The Yakuza franchise is a series that I adore and love though I will admit I didn’t expect it to last this long. Plenty of its design choices and limited exploration can be seen quite archaic by today’s standards. So I honestly wasn’t expecting much going in, but thankfully I was wrong.
Yakuza 0 takes place in 1988 Tokyo and is a prequel that shows us the beginning of Kazmua Kiryu, a hot headed guy looking to make his way into becoming a Yakuza (a Japanese mobster). Since this takes place before the events of the main series, we get to see a younger more agitated Kiryu who’s still learning to become the character fans are familiar with. Its opening sequences alone shows us Kiryu collecting debt and beating the shit out of someone. It’s a side of him that I honestly haven’t seen and really gives us a more sinister view of the character. Not long after that things become more complicated for Kiryu as he gets framed for killing the man causing a lot of heat to his family and his chances of becoming a full-fledged Yakuza member. I won’t spoil more than that but if it’s one thing this game gets right is narrative pacing. At times I felt I was watching a crime drama thanks to a script that really brings these characters to life.
But this could also be a turn off to some players. For some reason Yakuza is considered the Japanese equivalent to GTA which I honestly have no idea where it came from. Short answer: it isn’t. Yakuza 0 is FILLED with cutscenes and dialogue that rival Metal Gear Solid 4. Even during gameplay you sometimes follow a character around and need to pay attention to the subtittles. Gamers who are used to watching anime will not find this annoying but those expecting to jump in and have fun will have to deal with a lot of story.
Let’s face it though story is the core selling point for the Yakuza series. It plays out a lot like an RPG with characters and their narrative taking center stage. Each chapter seems to introduce new mysteries and keeps you hooked until the very end. The cutscenes themselves are pretty crazy and many will go down and some of the best “did that just happen” moments in gaming.
Of course outside of the RPG aspects, Yakuza is pretty much a brawler. Similar to arcade classics like Spikeout, Yakuza 0 lets players experience an open battle system allowing you to beat your opponent silly with your fists or the environment. Emphasis on silly as some of these moves are pretty insane and totally break the realism aspect. But fun tops realism in this case and just like most SEGA arcade brawlers, Yakuza 0 plays like a dream. Combos feel smooth and seeing your opponents money come out like confetti is extremely satisfying. New here is also the ability to switch between various fight styles. Brawler for instance is the classic approach that lets you use environmental objects through your stamina gauge while rush gives Kiryu an extra speed boost that gets faster the more you build up your stamina. These skills can also further be expanded by spending money. Not sure how money = experience points but there you go.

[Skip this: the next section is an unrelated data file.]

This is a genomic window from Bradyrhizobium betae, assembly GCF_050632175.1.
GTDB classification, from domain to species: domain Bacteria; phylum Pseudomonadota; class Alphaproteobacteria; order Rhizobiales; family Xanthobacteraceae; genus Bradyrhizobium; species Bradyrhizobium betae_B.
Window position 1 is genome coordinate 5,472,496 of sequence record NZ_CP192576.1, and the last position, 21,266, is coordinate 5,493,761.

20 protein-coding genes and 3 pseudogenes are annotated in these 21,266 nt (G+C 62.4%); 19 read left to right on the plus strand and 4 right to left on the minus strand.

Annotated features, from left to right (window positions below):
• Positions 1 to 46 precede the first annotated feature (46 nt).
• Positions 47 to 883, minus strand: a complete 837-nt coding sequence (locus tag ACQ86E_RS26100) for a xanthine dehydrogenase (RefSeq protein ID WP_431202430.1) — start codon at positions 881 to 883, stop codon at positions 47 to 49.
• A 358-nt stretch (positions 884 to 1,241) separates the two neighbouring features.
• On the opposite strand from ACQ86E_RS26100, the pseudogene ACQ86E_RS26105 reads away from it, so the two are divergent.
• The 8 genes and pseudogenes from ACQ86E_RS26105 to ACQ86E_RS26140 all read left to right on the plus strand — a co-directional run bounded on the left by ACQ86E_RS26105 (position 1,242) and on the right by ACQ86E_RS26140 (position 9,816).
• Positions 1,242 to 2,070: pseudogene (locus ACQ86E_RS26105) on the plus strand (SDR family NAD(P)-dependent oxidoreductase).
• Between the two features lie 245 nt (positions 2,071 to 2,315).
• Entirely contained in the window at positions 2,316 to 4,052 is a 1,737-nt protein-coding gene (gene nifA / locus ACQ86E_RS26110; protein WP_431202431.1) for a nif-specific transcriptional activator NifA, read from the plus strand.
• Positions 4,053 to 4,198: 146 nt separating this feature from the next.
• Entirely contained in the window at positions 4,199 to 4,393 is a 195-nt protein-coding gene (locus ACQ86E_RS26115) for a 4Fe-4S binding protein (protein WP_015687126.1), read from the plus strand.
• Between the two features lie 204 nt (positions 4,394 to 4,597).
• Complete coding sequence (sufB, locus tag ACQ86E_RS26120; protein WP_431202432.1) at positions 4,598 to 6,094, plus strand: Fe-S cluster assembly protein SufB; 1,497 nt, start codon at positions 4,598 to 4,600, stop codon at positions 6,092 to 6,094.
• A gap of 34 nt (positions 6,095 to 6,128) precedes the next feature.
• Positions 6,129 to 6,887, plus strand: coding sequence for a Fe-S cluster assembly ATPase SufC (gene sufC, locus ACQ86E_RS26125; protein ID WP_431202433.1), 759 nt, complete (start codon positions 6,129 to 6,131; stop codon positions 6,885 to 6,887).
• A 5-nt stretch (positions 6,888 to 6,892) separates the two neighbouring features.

Despite its silliness, Yakuza 0 is very atmospheric. The streets of Tokyo light up with people and noise (bonus points for playing this game in surround sound) and lots of activities to do. Bowling, Karaoke, and even visiting the 80’s arcade have their own identity and feel. Heck even the beeper has its own language code with the use of numbers. While its environment may not be as large as any other open world game, Yakuza 0 certainly makes up for it with depth.
In terms of visuals it can be a hit or miss. Facial models and animations details look stunning but some environments look drab and shallow, this could possibly be related to how Yakuza 0 was also launched on the PS3 in Japan and was then ported to the PS4. The benefit to this however is getting a steady 60 FPS but some larger areas show screen tearing.
Action adventure games have changed a lot through the years. Most borrowing from each other with its regen health and autosave, Yakuza 0 is at its heart still clinging out to that old classic Japanese game design. It does bring out a sense of nostalgia as the game doesn’t try to deviate and fragment its plot in order to extend playtime, it focuses mainly on a compelling narrative that will you keep you coming back. Its replay value may be lacking but Yakuza 0 is still an amazing entry into the franchise and a perfect time to start for newcomers.